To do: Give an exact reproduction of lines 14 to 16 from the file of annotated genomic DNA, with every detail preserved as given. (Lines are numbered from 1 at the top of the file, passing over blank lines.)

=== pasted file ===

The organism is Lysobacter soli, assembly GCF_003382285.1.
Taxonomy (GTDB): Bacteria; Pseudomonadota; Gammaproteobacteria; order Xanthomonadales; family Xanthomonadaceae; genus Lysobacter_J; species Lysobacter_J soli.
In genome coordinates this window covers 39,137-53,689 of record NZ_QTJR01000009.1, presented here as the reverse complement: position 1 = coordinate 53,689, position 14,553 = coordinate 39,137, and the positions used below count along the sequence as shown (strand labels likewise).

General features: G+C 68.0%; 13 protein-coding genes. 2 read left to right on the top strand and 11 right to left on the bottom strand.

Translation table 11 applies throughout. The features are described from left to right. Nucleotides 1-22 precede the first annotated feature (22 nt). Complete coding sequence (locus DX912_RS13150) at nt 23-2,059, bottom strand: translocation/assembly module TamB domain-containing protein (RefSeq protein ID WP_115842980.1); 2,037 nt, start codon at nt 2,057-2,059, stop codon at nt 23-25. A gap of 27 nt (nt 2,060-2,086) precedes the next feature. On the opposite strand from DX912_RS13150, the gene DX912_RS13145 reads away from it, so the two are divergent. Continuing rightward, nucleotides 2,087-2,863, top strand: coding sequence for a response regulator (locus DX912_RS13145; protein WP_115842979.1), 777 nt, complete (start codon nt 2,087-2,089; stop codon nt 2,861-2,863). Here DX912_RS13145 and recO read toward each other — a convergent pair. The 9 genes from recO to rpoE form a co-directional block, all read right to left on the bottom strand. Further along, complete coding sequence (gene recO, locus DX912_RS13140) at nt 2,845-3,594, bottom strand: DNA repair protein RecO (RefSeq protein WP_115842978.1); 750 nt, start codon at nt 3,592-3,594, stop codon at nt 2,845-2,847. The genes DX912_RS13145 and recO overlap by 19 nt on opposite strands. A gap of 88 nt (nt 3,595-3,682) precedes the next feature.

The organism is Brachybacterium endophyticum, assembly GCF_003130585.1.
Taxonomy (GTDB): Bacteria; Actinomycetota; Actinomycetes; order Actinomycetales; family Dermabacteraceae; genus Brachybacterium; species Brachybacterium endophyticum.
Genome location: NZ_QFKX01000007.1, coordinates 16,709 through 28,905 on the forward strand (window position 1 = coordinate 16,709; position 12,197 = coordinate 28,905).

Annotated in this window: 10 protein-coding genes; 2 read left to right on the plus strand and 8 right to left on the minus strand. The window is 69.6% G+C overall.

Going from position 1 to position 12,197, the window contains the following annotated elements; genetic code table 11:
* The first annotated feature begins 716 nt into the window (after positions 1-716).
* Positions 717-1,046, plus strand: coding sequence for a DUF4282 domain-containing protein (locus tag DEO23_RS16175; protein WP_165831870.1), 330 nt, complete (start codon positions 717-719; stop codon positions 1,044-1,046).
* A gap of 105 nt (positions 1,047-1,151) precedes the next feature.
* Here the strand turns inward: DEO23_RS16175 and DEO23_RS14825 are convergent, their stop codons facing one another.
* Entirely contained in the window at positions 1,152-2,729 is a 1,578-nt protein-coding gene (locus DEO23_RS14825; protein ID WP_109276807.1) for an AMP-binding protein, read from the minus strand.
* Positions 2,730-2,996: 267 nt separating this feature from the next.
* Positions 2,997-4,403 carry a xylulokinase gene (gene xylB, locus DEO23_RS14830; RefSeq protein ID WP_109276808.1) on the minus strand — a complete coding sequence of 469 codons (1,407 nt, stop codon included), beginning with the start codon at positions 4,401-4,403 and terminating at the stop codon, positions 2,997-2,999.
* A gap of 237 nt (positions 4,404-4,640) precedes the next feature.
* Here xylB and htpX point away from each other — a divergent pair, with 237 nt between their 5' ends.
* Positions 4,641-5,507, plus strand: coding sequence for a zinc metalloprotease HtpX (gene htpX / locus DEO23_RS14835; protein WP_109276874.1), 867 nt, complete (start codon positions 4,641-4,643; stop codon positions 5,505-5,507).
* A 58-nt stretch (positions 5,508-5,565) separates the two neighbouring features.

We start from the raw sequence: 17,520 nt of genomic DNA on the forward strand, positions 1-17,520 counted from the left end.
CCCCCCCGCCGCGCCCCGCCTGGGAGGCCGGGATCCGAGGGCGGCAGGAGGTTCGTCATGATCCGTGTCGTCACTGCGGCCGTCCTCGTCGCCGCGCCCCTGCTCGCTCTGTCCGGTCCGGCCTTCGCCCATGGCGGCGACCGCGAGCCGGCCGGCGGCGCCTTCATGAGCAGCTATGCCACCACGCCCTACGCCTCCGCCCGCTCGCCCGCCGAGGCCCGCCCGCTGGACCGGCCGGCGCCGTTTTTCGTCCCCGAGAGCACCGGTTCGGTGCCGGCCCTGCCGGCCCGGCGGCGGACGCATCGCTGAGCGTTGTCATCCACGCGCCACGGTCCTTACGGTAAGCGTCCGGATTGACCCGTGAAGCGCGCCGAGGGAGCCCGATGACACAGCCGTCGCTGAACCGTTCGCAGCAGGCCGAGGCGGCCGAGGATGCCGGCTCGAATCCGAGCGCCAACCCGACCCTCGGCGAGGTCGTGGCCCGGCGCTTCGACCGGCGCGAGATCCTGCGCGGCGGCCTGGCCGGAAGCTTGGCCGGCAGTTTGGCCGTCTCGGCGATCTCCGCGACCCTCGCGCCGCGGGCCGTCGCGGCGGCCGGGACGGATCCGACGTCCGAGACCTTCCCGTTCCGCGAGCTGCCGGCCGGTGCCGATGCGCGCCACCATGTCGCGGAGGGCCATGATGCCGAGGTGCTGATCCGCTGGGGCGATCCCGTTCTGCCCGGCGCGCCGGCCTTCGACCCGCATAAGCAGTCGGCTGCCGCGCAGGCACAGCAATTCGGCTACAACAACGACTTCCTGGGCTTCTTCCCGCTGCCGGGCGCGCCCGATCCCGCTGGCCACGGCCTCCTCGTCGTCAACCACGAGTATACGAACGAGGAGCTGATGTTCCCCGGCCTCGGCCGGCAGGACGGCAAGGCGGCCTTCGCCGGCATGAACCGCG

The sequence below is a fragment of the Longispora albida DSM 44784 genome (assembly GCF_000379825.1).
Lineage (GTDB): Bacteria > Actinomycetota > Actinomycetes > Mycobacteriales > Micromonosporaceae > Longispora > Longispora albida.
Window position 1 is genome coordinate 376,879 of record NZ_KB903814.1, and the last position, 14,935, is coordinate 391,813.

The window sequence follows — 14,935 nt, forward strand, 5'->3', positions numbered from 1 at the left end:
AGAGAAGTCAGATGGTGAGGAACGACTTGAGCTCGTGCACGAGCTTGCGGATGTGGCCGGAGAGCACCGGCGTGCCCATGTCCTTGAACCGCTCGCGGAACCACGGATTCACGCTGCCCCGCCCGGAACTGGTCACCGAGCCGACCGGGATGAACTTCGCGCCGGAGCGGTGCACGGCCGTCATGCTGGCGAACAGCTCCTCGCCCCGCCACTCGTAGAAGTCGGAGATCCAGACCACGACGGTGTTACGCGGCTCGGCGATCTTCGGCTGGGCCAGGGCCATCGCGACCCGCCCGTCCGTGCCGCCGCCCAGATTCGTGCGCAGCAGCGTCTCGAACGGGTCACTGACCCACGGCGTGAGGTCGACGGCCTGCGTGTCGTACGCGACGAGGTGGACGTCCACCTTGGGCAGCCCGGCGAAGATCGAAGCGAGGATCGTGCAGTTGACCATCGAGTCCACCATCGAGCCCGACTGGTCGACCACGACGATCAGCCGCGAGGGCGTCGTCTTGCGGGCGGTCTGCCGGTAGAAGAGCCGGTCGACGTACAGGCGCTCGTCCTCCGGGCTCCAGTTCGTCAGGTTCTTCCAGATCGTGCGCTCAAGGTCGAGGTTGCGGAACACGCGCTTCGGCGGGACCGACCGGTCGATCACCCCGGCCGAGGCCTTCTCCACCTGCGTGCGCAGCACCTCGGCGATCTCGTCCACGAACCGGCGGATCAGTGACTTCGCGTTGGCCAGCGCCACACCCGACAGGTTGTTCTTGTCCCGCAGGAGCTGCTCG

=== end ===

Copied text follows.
* Here the strand turns inward: DEO23_RS16175 and DEO23_RS14825 are convergent, their stop codons facing one another.
* Entirely contained in the window at positions 1,152-2,729 is a 1,578-nt protein-coding gene (locus DEO23_RS14825; protein ID WP_109276807.1) for an AMP-binding protein, read from the minus strand.
* Positions 2,730-2,996: 267 nt separating this feature from the next.